Former Russian Prime Minister Yegor Gaidar, who fell violently ill in Ireland two weeks ago, says he believes somebody tried to poison him.
Mr Gaidar was rushed to intensive care after collapsing in Dublin
He also said opponents of the Russian authorities were probably responsible.
Writing in the Financial Times, Mr Gaidar said he had "rejected the idea of complicity of the Russian leadership almost immediately".
He collapsed a day after the death from radiation poisoning of ex-KGB agent and Kremlin critic Alexander Litvinenko.
Mr Gaidar recalled that on 24 November, while attending a conference in Dublin, he suffered irresistible fatigue, then fell unconscious for several hours and bled heavily from the nose and throat.
"I remember my state before breakfast very well. It was excellent. Half an hour later it was awful."
Irish doctors did not find any evidence of radiation poisoning in his case, but said his health had suffered sudden "radical changes".
Mr Gaidar, a 50-year-old liberal economist, was transferred to a Moscow clinic. He said he had arranged to fly home because the Russian doctors knew his medical history.
But, 60 hours after he had fallen ill, it had been impossible for Russian doctors to determine the poison, he said, "especially if we are talking about secret toxic substances", traces of which usually disappear within 48 hours.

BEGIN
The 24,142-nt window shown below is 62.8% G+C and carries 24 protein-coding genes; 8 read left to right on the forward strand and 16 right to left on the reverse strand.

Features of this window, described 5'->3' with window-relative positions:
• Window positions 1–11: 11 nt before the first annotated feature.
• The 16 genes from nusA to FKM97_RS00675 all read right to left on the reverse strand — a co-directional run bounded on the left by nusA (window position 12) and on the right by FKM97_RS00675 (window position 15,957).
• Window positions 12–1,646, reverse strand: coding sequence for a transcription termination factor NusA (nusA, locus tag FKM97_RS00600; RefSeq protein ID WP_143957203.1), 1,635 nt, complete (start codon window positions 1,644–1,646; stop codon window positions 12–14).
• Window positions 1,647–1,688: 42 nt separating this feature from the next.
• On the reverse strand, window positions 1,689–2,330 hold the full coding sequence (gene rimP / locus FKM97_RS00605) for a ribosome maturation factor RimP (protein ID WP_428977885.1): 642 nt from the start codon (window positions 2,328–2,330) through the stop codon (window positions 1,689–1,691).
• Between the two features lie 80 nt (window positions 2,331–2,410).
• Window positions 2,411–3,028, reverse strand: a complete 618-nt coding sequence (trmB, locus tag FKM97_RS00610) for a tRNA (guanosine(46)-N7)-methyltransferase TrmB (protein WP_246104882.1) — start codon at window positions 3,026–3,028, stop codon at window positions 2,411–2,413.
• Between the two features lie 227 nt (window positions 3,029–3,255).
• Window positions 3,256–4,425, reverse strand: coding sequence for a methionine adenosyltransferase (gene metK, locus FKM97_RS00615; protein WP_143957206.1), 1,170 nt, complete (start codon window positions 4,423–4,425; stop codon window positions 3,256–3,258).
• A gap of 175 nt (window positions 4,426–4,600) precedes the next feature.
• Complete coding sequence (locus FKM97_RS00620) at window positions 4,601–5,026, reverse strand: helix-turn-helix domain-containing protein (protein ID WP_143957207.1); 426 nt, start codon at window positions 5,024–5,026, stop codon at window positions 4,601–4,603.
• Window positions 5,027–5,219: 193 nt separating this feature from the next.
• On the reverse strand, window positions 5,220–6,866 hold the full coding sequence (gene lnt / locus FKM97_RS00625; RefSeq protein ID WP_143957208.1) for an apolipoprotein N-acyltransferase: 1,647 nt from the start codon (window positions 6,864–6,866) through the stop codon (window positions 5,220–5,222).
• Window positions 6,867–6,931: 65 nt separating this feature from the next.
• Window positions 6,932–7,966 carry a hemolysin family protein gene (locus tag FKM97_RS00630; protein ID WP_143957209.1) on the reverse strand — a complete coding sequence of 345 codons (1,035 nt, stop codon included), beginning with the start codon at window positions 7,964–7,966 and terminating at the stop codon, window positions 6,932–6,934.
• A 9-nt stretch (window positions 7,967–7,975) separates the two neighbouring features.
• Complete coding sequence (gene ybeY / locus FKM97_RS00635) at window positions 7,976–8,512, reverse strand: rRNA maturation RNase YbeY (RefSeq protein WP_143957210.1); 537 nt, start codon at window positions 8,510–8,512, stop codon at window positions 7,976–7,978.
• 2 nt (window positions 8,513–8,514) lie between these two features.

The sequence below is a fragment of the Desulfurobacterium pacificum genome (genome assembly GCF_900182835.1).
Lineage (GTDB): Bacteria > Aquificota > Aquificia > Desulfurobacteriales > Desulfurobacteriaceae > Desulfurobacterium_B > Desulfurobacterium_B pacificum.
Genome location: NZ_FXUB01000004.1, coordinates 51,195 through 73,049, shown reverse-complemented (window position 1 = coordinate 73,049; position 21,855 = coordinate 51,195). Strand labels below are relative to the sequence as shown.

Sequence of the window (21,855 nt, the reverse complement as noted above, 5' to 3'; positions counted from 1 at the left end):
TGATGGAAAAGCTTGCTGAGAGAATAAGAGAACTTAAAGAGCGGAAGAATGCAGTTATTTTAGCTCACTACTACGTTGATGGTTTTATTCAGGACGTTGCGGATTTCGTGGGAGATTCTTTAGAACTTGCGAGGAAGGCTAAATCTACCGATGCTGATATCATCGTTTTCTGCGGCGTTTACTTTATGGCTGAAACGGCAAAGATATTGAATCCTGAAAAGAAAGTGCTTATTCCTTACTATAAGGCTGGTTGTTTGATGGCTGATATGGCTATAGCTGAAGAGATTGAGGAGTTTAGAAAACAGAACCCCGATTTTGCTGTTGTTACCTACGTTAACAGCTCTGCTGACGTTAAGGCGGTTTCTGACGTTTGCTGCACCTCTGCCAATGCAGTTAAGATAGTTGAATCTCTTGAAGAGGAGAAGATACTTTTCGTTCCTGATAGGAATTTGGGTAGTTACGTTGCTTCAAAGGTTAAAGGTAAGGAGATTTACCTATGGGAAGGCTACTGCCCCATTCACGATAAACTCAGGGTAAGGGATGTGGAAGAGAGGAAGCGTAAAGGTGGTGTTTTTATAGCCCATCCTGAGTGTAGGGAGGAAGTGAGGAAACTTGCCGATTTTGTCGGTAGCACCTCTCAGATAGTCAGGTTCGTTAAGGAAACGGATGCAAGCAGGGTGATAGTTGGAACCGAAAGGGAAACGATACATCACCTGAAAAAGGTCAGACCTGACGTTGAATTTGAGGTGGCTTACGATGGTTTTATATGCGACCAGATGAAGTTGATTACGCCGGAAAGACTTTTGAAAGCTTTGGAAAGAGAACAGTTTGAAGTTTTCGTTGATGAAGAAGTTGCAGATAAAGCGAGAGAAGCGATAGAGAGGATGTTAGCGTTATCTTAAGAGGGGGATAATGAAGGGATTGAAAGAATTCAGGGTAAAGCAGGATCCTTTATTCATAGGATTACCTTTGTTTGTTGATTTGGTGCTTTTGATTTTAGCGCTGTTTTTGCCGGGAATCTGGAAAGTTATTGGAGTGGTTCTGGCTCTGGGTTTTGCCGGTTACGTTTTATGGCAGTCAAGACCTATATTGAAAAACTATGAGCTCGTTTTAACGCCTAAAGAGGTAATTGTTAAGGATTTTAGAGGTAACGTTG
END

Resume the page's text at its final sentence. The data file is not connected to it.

Mr Gaidar, who left hospital on Monday, heads the Institute for the Economy in Transition.
He said that if it was "attempted murder, politics was behind it," because he did not have any significant business interests to motivate a mafia-style hit.
Mr Gaidar served as Russia's prime minister under Boris Yeltsin following the break-up of the Soviet Union. He oversaw the lifting of price controls and was widely blamed by Russians who saw their savings devalued.
He has criticised some aspects of President Vladimir Putin's economic policy, but is not seen as a prominent political opponent of the Kremlin.
Critics of Mr Putin have blamed agents of the Russian state for the deaths of Litvinenko and another fierce critic of the Kremlin - journalist Anna Politkovskaya, who was shot dead in October.
Mr Gaidar said that in his own case it was "most likely" that "some obvious or hidden adversaries of the Russian authorities stand behind the scenes".
He blamed "those who are interested in further radical deterioration of relations between Russia and the West".
His comments also appeared in the Russian newspaper Vedomosti on Thursday.
Last week, his daughter said she suspected his illness was linked to the poisoning of Litvinenko.
She said some elements in the Russian security services and opponents of the government now living in exile abroad were intent on destabilising Russia.